A set of two successive DOEs, that can act as a spiral phase element with a helical charge that can be continuously adjusted (and even inverted) in a selected range by adjusting the mutual rotation angle of the two DOEs is designed.

The basic transmission functions of the corresponding DOEs are given by:
T spir1=exp(iaθ 2) and T spir2=exp(−iaθ 2),  Eq. (23)
where a is a constant that determines the change in the helical index of the combined DOE as a function of the rotation angle. Thus the transmission function of the combined DOE at a mutual rotation angle of φ becomes:
T combi=exp(iaθ 2)exp(−ia[θ−φ] 2)=exp(2iaφθ)exp(−iaφ 2).  Eq. (24)

This corresponds to the transmission function of a spiral phase plate with a helical index of m=2aφ (first factor), combined with an additional pure phase shifter by an amount of −aφ2 (second factor). If such a combined DOE is not used for interferometric purposes, but just as a mode converter, the phase shifting term can be neglected, and the helical index of the combined spiral phase element depends linearly on the mutual rotation angle φ.

An example for a set of DOEs with the transmission functions according to Eq. (24) is shown in FIG. 13.

The resolution requirements are most stringent in the region around the center of the DOEs. The resulting combined transmission function after an overlapping of the two DOEs are shown in FIG. 14 for a number of mutual rotation angles, namely −25, −5, −1.5, +1.5, +5, and +25 degrees. The corresponding transmission functions correspond to spiral phase elements with helical indices of approximately −13, −3, −1, +1, +3, and +13, respectively.

There it turns out that again a sector formation appears, similar to the sectoring in FIG. 3. The reason is also the same, i.e. the sectoring is due to the ambiguity of the rotation angle φ that appears in Eq. (24) for the transmission function of the combined DOE, i.e. a rotation of φ cannot be distinguished from one of φ±2π, and therefore the combined spiral phase element contains two helical indices simultaneously, however, the undesired second index is contained in the sector included by the mutual rotation angle of the two DOEs. Therefore, using a large a-factor in the design of the DOEs still allows to produce DOE elements that generate a considerable change of the helical indices at a rather small mutual rotation angle, such that the area of the undesired sector will be negligible for many practical applications.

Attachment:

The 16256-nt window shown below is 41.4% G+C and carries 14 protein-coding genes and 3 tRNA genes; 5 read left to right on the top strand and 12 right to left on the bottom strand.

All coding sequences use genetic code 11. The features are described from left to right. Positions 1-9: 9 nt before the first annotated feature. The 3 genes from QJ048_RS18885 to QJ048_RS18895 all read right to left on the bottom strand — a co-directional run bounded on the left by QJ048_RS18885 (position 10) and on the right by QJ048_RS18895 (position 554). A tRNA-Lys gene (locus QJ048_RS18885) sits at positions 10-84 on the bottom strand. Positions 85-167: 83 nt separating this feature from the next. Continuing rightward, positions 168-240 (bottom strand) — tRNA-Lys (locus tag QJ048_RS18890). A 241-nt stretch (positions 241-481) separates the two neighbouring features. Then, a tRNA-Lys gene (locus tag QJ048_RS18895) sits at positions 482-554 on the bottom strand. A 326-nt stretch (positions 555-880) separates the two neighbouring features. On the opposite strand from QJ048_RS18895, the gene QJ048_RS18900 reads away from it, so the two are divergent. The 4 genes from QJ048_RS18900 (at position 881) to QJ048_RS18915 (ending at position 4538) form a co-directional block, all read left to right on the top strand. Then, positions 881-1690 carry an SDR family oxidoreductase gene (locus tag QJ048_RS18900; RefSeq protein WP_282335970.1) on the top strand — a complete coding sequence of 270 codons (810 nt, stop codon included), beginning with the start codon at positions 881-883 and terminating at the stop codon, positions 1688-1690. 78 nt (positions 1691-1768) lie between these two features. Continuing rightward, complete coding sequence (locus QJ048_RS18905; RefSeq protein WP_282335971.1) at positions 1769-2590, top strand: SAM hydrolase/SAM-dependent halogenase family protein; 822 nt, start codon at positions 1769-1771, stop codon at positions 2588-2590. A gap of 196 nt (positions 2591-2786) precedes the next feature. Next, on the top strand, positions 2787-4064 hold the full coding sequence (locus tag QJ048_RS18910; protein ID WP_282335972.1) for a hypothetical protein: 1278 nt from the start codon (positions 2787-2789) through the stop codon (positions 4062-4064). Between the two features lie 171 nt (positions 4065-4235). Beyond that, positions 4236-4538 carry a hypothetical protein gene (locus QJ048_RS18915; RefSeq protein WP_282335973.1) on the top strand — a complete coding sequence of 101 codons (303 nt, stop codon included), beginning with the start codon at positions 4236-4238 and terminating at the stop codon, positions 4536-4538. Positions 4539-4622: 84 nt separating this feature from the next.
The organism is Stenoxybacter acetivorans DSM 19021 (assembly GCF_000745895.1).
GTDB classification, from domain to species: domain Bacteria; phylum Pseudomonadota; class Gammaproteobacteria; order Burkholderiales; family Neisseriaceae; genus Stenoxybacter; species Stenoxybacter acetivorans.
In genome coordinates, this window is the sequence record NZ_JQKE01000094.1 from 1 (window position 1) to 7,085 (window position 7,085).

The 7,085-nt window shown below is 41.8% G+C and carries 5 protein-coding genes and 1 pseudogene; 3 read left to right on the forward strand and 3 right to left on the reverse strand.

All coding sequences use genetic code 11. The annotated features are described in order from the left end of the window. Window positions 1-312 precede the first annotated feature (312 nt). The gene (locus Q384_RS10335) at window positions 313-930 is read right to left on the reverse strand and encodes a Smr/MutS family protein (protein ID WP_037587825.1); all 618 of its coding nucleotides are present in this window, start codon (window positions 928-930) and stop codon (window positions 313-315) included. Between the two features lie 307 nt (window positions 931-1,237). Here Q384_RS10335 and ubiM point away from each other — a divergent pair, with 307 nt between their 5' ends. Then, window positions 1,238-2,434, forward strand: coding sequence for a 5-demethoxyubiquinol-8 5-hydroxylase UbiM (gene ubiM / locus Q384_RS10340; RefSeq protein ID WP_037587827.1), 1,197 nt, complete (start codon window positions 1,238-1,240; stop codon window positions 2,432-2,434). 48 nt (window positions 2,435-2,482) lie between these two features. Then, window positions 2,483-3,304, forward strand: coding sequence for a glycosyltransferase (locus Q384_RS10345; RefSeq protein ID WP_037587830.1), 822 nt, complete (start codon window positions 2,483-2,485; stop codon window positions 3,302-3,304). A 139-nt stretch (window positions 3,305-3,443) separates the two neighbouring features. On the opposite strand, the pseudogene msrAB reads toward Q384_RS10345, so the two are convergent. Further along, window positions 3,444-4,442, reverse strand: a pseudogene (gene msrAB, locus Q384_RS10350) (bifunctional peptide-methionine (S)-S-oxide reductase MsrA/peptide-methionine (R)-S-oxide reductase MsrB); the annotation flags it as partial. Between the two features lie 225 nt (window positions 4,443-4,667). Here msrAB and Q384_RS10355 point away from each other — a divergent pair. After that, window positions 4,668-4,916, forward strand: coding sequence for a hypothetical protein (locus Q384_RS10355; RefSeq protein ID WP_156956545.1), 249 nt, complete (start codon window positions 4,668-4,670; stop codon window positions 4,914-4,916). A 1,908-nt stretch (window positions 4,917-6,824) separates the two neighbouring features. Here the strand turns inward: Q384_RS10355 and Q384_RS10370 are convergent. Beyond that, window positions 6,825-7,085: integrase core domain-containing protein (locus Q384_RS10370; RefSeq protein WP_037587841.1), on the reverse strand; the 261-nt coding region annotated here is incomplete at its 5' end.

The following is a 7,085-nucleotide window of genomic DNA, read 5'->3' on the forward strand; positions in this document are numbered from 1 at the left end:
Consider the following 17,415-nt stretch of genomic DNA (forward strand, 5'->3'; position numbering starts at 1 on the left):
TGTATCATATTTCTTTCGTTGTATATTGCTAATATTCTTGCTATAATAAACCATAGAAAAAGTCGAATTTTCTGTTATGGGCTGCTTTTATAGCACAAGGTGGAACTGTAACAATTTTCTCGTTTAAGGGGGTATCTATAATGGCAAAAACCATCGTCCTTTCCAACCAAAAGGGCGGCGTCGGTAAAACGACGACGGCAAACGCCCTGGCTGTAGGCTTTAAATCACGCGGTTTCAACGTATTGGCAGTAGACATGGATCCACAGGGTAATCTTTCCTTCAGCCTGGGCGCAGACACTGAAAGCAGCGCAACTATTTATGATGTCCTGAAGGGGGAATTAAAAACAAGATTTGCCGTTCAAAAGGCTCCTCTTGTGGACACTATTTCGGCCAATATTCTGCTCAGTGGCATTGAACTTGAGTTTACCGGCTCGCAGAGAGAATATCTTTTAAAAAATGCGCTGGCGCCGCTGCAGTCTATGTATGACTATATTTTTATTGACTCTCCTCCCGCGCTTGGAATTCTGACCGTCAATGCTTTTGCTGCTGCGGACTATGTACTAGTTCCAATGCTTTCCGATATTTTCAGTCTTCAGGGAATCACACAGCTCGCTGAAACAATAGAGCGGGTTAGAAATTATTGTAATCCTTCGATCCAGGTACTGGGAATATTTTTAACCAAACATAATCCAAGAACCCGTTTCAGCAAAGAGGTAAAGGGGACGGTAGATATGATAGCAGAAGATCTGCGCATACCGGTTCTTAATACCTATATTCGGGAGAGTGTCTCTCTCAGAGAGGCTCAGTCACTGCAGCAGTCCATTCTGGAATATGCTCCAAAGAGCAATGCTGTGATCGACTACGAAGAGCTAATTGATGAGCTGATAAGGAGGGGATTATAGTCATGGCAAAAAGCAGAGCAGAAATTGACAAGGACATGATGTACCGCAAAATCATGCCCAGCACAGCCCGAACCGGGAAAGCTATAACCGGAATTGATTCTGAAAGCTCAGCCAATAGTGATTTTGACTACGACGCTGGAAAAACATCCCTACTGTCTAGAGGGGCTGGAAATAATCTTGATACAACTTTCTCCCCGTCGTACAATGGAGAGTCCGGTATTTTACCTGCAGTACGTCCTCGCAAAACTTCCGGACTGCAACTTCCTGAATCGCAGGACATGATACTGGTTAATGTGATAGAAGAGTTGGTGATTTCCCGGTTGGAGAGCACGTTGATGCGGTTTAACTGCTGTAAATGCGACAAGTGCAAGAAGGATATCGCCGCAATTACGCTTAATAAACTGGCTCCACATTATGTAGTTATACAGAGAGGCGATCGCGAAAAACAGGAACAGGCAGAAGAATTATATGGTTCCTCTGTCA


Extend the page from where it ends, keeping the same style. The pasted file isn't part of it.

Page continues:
In analogy to the DOE optimization method described in the last section, it is also possible to increase the signal-to-noise contrast by superposing a divergent and a convergent lens term (with focal lengths ±fdiv) at the two DOEs. In this case the two optimized transmission functions become:
T spir1=exp(iaθ 2)exp(iπr 2 /λf div) and T spir2=exp(−iaθ 2)exp(−iπr 2 /λf div),  Eq. (25)

An example for two DOEs that are calculated according to these transmission functions is shown in FIG. 15.